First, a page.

The image that journalism projects of itself, and its reputation, are not enough, though. Philanthropies, in turn, should address the most frequent hurdles that get in the way of funding quality journalism. Many funders require rather lengthy and detailed proposals, complete with administrative documentation to prove the capacity, eligibility, and unblemished reputation of the applicant individuals or organisations. This, conversely, increases the threshold for potential beneficiaries to apply in the first place.
Journalists in particular do not respond very well to red tape, to forms and templates, and to too many probing questions. As a result, suitable candidates for funding get deterred. Hence, application procedures and financial practicalities should be simplified as much as possible, while still satisfying the accountability needs of the funders.
With this in mind, some philanthropies already took a major step further: They let journalists do what they do best, and provide practical support for the rest. Their beneficiaries can draw on proposal development consulting or outsourced administration and impact measurement capacities.
Quality journalism is financially precarious, almost by definition. Left to market forces alone, way too many relevant topics just fall through the cracks. Ever fewer journalists, and in particular freelancers, can make a living from journalism proper and have to resort to PR work on the side or to entirely different jobs in order to cross-subsidise their reporting. Even many of the stars of the profession suffer from this very predicament. In fact, being a journalist of international repute does not guarantee a living income.
One aspect of this is the proclivity of many funders for projects rather than long-term initiatives. From philanthropy’s perspective, small- to mid-scale projects are easier to manage, limit financial and content-related risks, and do not over-extend the funders’ financial capacity. Form journalism’s perspective, however, such projects “don’t keep the lights on”, as one London participant complained: They hardly allow beneficiaries to pay for their overheads and only give them a short-term professional perspective, after which they are forced to look for the next funding opportunity again.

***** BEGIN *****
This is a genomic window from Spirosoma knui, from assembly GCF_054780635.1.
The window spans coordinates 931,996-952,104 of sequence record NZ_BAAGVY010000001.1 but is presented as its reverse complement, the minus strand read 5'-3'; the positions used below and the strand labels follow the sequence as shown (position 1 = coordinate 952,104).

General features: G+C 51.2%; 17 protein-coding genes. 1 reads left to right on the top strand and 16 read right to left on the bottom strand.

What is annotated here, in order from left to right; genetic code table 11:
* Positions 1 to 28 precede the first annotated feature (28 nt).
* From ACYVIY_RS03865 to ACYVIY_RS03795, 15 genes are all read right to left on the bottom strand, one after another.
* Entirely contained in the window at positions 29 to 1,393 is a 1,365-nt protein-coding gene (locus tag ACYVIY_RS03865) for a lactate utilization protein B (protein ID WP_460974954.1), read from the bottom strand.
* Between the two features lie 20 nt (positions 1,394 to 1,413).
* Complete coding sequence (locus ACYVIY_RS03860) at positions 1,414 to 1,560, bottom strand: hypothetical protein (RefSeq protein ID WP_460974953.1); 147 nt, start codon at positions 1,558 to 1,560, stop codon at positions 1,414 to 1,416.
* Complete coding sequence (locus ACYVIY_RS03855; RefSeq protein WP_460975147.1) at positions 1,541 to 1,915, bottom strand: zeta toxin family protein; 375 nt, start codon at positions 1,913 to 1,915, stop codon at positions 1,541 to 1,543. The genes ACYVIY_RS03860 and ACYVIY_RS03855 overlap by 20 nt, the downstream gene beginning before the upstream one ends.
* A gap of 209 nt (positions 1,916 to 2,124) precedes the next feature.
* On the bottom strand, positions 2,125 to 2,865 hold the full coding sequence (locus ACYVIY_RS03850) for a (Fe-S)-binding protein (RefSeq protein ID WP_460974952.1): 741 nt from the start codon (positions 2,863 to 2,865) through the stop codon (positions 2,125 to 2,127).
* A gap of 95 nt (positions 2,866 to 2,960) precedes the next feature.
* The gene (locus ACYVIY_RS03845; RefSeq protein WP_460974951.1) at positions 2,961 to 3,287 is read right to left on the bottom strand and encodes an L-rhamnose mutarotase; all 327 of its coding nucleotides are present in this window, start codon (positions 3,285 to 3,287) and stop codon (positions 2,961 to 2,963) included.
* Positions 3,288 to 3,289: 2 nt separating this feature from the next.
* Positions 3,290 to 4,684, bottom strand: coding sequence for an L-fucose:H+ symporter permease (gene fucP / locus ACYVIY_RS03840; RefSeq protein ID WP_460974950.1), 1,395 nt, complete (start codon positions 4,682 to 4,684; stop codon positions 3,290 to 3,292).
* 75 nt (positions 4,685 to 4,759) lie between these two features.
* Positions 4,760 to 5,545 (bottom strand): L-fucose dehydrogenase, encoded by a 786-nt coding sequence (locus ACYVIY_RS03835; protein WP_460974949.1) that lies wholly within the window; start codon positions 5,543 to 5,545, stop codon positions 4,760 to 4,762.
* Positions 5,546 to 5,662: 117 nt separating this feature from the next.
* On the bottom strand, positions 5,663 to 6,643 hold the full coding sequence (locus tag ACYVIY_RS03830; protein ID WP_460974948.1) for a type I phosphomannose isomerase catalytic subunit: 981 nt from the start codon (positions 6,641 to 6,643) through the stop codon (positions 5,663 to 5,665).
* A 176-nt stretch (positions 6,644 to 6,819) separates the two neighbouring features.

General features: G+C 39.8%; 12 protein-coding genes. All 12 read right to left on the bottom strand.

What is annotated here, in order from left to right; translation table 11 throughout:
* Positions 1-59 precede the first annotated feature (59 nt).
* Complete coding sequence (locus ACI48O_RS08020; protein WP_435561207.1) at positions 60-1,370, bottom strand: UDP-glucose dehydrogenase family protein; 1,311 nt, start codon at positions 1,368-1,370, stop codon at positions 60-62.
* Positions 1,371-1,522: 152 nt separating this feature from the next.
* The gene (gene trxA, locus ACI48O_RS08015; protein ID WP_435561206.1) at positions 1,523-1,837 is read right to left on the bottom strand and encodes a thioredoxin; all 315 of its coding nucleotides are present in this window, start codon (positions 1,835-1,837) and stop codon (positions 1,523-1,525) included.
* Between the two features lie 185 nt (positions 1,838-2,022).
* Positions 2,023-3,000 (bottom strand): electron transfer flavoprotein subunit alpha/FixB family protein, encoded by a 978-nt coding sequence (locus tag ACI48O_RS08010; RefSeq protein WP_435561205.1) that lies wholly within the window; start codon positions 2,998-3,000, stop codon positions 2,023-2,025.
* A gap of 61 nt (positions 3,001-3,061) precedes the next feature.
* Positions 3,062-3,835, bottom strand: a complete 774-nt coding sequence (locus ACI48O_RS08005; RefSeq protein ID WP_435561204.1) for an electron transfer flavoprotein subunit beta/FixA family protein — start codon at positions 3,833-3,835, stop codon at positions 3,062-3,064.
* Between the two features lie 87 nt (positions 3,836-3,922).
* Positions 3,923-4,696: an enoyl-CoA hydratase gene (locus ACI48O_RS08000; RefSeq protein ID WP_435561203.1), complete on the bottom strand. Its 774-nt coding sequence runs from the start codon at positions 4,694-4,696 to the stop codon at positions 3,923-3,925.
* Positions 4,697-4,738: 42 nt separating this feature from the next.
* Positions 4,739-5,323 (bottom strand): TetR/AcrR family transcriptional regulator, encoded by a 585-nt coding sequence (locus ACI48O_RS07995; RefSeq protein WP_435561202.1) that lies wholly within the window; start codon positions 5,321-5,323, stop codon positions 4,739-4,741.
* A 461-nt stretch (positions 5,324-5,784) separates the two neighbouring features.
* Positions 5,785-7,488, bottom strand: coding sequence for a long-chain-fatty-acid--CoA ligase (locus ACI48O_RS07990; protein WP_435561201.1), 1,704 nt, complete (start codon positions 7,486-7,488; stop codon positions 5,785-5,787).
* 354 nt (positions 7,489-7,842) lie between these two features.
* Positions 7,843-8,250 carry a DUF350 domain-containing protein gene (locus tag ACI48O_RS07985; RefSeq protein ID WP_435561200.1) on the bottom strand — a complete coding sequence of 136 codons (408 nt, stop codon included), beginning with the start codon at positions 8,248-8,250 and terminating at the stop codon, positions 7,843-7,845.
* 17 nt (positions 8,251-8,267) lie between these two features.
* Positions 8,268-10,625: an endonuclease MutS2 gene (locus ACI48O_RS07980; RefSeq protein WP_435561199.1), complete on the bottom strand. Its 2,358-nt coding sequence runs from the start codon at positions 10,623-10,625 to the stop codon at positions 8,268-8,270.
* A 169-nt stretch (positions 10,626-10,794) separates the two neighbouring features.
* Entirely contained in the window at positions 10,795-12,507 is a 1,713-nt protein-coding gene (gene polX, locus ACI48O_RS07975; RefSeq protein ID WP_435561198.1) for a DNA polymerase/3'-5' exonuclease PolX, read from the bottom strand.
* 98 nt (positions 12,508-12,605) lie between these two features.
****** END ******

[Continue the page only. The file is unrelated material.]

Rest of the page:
Accordingly, it might be salutary if philanthropies gave more consideration to longer-lasting interventions. Options for these are varied. First, there are classic grants that could be funnelled into entire journalistic platforms or long-term projects, such as media outlets or technological tools that help journalists cooperate, develop, or distribute their stories.
Second, there are investments and loans. Where a journalistic venture has a clear promise to sustain itself economically over time, but lacks the financial means to get started or to expand in order to reach critical mass, philanthropies might consider acquiring an equity stake in the project, or provide a repayable low-cost loan. Equity gives funders greater control and entitles them to a share of the profit down the line (if any is ever made); at the same time, a controlling stake can be used to protect the news outlet from being sold to third parties or being taken over by competitors, and thereby conserve its purpose in the long run.